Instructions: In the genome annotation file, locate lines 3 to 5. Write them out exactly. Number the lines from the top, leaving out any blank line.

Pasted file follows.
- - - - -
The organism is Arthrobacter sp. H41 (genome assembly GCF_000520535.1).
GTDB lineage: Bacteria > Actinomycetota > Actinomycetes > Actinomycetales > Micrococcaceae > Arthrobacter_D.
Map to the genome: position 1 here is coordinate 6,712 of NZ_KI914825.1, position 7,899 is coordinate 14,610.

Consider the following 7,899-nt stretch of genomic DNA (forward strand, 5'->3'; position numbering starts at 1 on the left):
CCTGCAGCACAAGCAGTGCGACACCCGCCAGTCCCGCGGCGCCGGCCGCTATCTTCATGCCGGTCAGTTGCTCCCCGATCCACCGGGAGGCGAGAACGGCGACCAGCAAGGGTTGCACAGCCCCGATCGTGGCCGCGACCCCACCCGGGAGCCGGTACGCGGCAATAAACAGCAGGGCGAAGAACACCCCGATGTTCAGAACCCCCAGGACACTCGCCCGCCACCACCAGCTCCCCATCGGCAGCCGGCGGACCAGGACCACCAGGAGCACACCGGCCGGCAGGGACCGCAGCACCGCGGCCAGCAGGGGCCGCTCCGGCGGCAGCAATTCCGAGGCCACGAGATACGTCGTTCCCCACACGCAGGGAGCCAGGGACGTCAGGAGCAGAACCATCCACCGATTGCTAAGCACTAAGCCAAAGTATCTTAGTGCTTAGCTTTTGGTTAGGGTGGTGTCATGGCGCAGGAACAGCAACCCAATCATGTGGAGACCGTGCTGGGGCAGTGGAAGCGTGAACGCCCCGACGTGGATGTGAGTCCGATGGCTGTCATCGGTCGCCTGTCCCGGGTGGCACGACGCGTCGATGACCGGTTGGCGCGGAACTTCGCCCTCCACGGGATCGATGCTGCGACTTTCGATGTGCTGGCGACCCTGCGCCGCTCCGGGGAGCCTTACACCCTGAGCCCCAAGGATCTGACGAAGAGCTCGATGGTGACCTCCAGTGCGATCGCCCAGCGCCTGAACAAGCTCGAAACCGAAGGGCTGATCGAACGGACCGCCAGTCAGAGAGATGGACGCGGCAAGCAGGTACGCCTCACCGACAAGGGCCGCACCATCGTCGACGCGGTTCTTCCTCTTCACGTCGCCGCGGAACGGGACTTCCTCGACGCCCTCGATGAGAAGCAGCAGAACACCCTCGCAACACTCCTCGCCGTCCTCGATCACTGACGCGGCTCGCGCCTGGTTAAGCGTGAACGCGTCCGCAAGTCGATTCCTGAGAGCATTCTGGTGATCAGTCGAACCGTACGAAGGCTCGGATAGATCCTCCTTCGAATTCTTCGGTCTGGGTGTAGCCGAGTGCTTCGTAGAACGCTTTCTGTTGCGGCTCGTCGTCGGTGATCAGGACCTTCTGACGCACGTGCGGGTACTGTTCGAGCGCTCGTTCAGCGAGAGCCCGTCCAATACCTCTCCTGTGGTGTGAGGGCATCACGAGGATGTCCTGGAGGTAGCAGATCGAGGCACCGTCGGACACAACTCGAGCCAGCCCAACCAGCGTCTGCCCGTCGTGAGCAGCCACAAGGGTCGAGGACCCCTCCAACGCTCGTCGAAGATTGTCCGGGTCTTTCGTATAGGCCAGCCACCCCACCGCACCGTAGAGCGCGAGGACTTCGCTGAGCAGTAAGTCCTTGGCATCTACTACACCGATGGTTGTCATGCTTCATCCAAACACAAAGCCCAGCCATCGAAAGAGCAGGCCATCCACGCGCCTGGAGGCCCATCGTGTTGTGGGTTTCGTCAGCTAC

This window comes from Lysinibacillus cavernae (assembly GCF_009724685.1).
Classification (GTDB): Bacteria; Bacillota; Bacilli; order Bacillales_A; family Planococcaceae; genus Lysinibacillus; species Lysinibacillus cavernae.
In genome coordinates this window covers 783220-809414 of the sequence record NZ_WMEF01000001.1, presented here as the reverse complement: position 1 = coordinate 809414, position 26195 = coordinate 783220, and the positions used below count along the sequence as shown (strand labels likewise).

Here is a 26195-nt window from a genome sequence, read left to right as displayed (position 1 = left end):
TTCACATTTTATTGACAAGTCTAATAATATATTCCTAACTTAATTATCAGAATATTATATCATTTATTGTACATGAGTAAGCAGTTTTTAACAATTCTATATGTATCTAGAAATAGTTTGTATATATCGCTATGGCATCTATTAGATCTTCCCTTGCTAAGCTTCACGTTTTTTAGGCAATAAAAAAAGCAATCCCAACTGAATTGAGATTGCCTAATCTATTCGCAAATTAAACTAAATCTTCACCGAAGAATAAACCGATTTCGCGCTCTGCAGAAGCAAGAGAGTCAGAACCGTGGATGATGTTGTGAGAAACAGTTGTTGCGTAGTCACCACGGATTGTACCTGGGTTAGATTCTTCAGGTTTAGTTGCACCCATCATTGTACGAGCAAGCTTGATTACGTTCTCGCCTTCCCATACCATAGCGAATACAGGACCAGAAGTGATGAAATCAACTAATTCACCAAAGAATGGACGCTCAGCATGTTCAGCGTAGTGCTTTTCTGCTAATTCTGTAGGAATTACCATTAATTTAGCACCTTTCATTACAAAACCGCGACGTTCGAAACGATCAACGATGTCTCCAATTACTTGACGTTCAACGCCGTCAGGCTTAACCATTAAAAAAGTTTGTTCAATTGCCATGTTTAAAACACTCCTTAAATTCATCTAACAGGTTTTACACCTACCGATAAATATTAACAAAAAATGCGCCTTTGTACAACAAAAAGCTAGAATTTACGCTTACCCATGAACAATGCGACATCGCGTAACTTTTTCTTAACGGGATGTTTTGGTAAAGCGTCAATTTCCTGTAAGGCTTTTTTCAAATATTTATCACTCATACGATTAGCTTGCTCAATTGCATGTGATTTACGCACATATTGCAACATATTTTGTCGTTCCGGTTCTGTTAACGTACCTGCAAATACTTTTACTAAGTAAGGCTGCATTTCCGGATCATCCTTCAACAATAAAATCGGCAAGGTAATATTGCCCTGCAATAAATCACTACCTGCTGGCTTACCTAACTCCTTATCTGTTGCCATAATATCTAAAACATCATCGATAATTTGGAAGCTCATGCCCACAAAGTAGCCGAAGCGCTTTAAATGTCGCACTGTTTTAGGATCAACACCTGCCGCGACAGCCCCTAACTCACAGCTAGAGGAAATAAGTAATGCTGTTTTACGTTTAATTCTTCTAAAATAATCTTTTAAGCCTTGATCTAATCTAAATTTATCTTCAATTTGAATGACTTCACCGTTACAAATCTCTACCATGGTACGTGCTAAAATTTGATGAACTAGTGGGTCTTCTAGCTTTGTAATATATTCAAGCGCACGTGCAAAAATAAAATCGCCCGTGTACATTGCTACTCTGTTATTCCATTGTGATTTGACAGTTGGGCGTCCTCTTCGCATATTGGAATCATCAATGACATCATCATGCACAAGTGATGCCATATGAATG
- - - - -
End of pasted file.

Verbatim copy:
Map to the genome: position 1 here is coordinate 6,712 of NZ_KI914825.1, position 7,899 is coordinate 14,610.

Consider the following 7,899-nt stretch of genomic DNA (forward strand, 5'->3'; position numbering starts at 1 on the left):
CCTGCAGCACAAGCAGTGCGACACCCGCCAGTCCCGCGGCGCCGGCCGCTATCTTCATGCCGGTCAGTTGCTCCCCGATCCACCGGGAGGCGAGAACGGCGACCAGCAAGGGTTGCACAGCCCCGATCGTGGCCGCGACCCCACCCGGGAGCCGGTACGCGGCAATAAACAGCAGGGCGAAGAACACCCCGATGTTCAGAACCCCCAGGACACTCGCCCGCCACCACCAGCTCCCCATCGGCAGCCGGCGGACCAGGACCACCAGGAGCACACCGGCCGGCAGGGACCGCAGCACCGCGGCCAGCAGGGGCCGCTCCGGCGGCAGCAATTCCGAGGCCACGAGATACGTCGTTCCCCACACGCAGGGAGCCAGGGACGTCAGGAGCAGAACCATCCACCGATTGCTAAGCACTAAGCCAAAGTATCTTAGTGCTTAGCTTTTGGTTAGGGTGGTGTCATGGCGCAGGAACAGCAACCCAATCATGTGGAGACCGTGCTGGGGCAGTGGAAGCGTGAACGCCCCGACGTGGATGTGAGTCCGATGGCTGTCATCGGTCGCCTGTCCCGGGTGGCACGACGCGTCGATGACCGGTTGGCGCGGAACTTCGCCCTCCACGGGATCGATGCTGCGACTTTCGATGTGCTGGCGACCCTGCGCCGCTCCGGGGAGCCTTACACCCTGAGCCCCAAGGATCTGACGAAGAGCTCGATGGTGACCTCCAGTGCGATCGCCCAGCGCCTGAACAAGCTCGAAACCGAAGGGCTGATCGAACGGACCGCCAGTCAGAGAGATGGACGCGGCAAGCAGGTACGCCTCACCGACAAGGGCCGCACCATCGTCGACGCGGTTCTTCCTCTTCACGTCGCCGCGGAACGGGACTTCCTCGACGCCCTCGATGAGAAGCAGCAGAACACCCTCGCAACACTCCTCGCCGTCCTCGATCACTGACGCGGCTCGCGCCTGGTTAAGCGTGAACGCGTCCGCAAGTCGATTCCTGAGAGCATTCTGGTGATCAGTCGAACCGTACGAAGGCTCGGATAGATCCTCCTTCGAATTCTTCGGTCTGGGTGTAGCCGAGTGCTTCGTAGAACGCTTTCTGTTGCGGCTCGTCGTCGGTGATCAGGACCTTCTGACGCACGTGCGGGTACTGTTCGAGCGCTCGTTCAGCGAGAGCCCGTCCAATACCTCTCCTGTGGTGTGAGGGCATCACGAGGATGTCCTGGAGGTAGCAGATCGAGGCACCGTCGGACACAACTCGAGCCAGCCCAACCAGCGTCTGCCCGTCGTGAGCAGCCACAAGGGTCGAGGACCCCTCCAACGCTCGTCGAAGATTGTCCGGGTCTTTCGTATAGGCCAGCCACCCCACCGCACCGTAGAGCGCGAGGACTTCGCTGAGCAGTAAGTCCTTGGCATCTACTACACCGATGGTTGTCATGCTTCATCCAAACACAAAGCCCAGCCATCGAAAGAGCAGGCCATCCACGCGCCTGGAGGCCCATCGTGTTGTGGGTTTCGTCAGCTAC